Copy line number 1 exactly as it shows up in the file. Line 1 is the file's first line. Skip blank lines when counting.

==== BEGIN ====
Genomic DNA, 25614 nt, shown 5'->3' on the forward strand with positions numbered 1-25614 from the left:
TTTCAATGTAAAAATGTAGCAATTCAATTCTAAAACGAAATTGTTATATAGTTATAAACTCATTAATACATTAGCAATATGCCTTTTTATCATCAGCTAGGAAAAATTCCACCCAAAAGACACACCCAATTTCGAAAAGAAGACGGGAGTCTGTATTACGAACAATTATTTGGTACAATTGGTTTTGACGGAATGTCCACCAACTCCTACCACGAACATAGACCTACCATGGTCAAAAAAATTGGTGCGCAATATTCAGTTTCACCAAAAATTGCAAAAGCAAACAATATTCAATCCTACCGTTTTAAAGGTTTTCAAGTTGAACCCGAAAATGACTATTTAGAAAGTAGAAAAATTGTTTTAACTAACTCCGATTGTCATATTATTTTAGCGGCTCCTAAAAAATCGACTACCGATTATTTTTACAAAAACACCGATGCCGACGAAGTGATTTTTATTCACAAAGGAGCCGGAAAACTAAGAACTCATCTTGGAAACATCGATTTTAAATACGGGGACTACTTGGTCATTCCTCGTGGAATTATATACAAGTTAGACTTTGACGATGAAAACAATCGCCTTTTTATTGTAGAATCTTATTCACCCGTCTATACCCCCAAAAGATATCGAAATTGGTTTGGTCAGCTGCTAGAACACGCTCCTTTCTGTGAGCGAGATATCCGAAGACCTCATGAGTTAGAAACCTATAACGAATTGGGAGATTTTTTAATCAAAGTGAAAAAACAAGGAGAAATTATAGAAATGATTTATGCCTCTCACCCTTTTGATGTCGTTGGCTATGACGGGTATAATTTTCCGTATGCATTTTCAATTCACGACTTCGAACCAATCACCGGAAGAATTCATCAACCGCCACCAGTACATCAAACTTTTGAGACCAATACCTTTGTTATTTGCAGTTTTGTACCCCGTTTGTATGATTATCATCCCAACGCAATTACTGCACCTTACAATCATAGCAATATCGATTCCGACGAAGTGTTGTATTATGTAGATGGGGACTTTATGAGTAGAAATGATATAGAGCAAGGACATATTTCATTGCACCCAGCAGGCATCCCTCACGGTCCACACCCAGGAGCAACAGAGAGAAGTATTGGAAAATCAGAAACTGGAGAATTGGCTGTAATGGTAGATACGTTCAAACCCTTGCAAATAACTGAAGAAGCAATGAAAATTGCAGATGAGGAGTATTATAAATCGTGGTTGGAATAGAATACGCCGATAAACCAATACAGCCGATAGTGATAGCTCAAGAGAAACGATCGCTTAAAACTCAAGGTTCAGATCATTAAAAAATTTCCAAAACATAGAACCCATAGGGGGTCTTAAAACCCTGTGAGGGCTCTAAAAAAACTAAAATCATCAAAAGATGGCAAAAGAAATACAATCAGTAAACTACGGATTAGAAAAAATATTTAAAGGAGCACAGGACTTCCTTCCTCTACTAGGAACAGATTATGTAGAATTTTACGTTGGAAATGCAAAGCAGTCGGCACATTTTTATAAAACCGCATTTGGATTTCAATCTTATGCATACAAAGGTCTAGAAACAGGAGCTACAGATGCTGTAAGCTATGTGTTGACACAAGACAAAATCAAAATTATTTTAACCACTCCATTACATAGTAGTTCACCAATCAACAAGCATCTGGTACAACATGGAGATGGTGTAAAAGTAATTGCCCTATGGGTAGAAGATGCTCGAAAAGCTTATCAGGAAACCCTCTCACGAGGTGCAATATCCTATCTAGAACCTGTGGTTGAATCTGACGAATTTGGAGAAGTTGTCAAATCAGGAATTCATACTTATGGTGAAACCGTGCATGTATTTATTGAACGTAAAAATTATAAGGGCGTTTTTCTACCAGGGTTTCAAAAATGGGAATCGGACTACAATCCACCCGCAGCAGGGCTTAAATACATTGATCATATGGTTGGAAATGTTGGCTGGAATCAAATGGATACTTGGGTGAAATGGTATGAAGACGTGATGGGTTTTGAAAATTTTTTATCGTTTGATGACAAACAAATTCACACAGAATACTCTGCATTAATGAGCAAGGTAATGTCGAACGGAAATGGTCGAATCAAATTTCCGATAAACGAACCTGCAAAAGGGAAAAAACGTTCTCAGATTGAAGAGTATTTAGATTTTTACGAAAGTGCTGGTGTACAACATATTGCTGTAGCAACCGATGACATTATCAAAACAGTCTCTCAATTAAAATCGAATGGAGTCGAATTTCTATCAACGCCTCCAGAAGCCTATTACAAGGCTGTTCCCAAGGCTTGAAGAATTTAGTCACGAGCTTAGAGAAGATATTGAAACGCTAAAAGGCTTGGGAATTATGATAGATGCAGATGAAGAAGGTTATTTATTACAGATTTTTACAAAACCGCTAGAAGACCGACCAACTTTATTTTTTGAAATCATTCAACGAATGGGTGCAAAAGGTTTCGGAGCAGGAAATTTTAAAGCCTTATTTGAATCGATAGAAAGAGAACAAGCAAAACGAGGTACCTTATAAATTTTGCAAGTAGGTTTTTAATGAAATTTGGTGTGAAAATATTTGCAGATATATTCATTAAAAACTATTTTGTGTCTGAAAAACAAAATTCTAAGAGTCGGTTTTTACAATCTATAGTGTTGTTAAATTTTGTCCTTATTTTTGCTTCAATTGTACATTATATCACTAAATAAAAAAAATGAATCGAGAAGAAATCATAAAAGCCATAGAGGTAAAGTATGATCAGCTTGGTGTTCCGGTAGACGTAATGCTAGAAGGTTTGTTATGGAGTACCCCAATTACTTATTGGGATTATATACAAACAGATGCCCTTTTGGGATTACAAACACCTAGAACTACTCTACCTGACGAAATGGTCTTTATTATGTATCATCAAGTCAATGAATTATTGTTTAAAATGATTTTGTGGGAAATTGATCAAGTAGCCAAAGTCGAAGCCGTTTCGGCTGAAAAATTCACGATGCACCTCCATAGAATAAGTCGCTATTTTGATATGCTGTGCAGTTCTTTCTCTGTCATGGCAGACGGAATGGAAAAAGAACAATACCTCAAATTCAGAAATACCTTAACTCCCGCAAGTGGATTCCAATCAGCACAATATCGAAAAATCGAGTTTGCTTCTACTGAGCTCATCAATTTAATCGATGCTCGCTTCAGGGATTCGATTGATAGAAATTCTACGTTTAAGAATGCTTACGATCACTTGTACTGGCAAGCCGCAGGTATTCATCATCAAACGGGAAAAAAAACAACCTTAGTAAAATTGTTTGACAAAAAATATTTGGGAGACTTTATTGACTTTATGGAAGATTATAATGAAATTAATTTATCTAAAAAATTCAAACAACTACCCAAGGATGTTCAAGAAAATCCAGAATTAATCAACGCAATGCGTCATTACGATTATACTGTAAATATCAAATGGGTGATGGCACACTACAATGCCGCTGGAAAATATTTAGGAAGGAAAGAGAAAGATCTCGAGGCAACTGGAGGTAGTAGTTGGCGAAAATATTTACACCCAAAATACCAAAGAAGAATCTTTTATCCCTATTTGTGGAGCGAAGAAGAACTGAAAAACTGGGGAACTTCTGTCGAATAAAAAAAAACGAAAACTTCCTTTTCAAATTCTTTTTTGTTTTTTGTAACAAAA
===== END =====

Genomic DNA, 25614 nt, shown 5'->3' on the forward strand with positions numbered 1-25614 from the left: